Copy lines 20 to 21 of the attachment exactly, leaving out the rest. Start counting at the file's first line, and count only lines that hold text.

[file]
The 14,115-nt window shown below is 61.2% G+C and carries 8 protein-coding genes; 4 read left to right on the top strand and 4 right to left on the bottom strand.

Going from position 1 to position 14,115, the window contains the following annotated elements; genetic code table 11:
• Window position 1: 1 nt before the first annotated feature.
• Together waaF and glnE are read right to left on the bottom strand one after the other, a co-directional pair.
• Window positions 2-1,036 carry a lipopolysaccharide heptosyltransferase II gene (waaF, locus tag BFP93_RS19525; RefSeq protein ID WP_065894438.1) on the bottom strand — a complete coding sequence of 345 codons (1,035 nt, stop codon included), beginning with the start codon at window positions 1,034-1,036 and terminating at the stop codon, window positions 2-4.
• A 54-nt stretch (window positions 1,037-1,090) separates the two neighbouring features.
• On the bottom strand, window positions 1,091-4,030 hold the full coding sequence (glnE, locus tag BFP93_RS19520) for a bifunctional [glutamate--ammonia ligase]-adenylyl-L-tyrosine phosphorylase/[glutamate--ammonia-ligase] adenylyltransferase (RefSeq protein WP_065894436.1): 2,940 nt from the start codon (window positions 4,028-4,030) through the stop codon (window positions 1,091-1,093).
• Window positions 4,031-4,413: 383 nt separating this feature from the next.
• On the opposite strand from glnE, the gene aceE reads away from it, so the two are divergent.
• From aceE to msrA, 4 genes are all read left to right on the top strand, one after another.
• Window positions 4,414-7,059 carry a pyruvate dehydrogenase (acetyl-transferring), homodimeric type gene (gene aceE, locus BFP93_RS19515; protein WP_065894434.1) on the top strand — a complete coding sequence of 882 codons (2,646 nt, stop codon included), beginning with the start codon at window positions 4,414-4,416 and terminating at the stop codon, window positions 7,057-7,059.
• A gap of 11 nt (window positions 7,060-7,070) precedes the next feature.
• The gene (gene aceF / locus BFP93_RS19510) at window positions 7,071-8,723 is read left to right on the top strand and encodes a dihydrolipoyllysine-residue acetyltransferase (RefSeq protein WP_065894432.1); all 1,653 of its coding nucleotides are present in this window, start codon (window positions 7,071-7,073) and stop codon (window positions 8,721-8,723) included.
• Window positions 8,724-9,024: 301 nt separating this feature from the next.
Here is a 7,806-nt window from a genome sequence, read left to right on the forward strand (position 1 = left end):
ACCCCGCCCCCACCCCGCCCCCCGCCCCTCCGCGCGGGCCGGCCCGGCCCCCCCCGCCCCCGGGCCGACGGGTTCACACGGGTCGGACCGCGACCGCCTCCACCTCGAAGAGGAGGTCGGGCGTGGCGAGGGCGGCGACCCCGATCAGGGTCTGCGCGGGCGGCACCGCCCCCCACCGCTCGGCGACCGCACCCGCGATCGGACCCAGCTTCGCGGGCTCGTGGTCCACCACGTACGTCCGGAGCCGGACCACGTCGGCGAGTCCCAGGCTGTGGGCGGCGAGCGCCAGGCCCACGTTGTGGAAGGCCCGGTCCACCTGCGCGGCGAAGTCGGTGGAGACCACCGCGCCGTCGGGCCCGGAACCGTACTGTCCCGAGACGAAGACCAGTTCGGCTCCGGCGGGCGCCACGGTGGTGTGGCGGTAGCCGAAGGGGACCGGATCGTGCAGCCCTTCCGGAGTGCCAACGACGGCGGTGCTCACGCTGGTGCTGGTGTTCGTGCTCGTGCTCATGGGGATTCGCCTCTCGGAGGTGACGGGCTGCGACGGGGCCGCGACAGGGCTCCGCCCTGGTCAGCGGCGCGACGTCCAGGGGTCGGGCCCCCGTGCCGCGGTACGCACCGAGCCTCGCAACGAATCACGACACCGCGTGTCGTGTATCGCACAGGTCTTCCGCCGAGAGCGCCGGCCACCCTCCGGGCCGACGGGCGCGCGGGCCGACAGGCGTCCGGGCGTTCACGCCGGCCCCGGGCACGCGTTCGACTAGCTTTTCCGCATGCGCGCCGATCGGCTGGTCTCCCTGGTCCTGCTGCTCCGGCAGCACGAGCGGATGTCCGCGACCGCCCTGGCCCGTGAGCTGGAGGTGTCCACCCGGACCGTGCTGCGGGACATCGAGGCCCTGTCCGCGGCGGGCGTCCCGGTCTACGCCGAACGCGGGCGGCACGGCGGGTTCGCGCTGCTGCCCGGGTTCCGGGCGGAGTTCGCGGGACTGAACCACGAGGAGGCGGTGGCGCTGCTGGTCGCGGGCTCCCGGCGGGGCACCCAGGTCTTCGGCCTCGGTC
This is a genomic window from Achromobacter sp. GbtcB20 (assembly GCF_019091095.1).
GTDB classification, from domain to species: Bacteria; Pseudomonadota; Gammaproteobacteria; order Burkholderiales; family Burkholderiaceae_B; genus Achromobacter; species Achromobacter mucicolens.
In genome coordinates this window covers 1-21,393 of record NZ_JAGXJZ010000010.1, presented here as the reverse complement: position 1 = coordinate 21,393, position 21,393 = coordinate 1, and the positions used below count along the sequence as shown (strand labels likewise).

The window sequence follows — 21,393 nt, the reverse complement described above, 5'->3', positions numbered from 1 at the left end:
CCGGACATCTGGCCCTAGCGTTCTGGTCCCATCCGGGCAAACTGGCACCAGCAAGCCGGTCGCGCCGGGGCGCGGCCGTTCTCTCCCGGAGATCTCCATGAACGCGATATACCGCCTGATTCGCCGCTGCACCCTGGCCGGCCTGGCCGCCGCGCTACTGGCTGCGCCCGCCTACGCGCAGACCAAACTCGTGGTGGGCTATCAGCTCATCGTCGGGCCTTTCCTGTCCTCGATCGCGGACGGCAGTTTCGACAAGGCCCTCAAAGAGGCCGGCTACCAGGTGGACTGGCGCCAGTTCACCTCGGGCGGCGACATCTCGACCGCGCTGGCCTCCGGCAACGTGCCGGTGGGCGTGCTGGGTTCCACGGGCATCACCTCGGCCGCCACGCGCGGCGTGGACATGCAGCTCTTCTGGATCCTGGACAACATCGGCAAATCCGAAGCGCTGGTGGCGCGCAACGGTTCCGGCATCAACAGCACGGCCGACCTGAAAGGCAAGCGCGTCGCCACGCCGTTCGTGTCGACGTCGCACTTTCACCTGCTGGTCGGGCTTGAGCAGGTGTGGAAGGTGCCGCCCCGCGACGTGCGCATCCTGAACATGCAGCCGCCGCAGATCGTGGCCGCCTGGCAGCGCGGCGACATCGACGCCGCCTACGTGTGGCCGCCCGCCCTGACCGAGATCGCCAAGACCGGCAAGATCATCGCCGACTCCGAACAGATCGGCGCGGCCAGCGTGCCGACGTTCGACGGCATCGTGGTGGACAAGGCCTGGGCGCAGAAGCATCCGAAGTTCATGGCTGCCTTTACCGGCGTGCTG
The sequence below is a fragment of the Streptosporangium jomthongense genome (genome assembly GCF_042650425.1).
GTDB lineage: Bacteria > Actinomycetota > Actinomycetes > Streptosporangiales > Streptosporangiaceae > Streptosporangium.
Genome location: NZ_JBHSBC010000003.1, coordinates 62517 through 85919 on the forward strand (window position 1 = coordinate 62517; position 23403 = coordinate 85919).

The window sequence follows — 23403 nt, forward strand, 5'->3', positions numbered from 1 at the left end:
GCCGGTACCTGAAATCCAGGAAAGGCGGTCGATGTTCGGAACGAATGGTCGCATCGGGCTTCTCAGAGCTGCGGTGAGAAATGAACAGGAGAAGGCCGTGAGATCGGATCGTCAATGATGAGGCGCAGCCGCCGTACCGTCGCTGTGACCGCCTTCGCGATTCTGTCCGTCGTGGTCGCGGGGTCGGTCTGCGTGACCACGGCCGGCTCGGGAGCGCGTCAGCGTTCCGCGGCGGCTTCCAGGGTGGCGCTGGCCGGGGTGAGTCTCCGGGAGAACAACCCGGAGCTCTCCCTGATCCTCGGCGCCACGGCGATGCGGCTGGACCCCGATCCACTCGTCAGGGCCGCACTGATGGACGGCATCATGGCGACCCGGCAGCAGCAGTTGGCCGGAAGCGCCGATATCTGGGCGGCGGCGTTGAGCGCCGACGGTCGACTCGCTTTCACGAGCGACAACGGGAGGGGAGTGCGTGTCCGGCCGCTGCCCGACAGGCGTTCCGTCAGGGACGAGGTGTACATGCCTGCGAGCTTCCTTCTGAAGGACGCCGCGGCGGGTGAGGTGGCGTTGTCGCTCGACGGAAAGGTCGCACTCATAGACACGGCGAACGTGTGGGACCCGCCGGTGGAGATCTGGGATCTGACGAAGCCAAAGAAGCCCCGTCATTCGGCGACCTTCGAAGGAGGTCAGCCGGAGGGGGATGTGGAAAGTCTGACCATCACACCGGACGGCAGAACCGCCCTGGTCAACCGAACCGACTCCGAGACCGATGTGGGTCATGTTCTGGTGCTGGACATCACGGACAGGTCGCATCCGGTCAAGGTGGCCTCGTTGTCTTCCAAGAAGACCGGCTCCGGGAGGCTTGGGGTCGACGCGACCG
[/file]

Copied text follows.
The window sequence follows — 21,393 nt, the reverse complement described above, 5'->3', positions numbered from 1 at the left end:
CCGGACATCTGGCCCTAGCGTTCTGGTCCCATCCGGGCAAACTGGCACCAGCAAGCCGGTCGCGCCGGGGCGCGGCCGTTCTCTCCCGGAGATCTCCATGAACGCGATATACCGCCTGATTCGCCGCTGCACCCTGGCCGGCCTGGCCGCCGCGCTACTGGCTGCGCCCGCCTACGCGCAGACCAAACTCGTGGTGGGCTATCAGCTCATCGTCGGGCCTTTCCTGTCCTCGATCGCGGACGGCAGTTTCGACAAGGCCCTCAAAGAGGCCGGCTACCAGGTGGACTGGCGCCAGTTCACCTCGGGCGGCGACATCTCGACCGCGCTGGCCTCCGGCAACGTGCCGGTGGGCGTGCTGGGTTCCACGGGCATCACCTCGGCCGCCACGCGCGGCGTGGACATGCAGCTCTTCTGGATCCTGGACAACATCGGCAAATCCGAAGCGCTGGTGGCGCGCAACGGTTCCGGCATCAACAGCACGGCCGACCTGAAAGGCAAGCGCGTCGCCACGCCGTTCGTGTCGACGTCGCACTTTCACCTGCTGGTCGGGCTTGAGCAGGTGTGGAAGGTGCCGCCCCGCGACGTGCGCATCCTGAACATGCAGCCGCCGCAGATCGTGGCCGCCTGGCAGCGCGGCGACATCGACGCCGCCTACGTGTGGCCGCCCGCCCTGACCGAGATCGCCAAGACCGGCAAGATCATCGCCGACTCCGAACAGATCGGCGCGGCCAGCGTGCCGACGTTCGACGGCATCGTGGTGGACAAGGCCTGGGCGCAGAAGCATCCGAAGTTCATGGCTGCCTTTACCGGCGTGCTG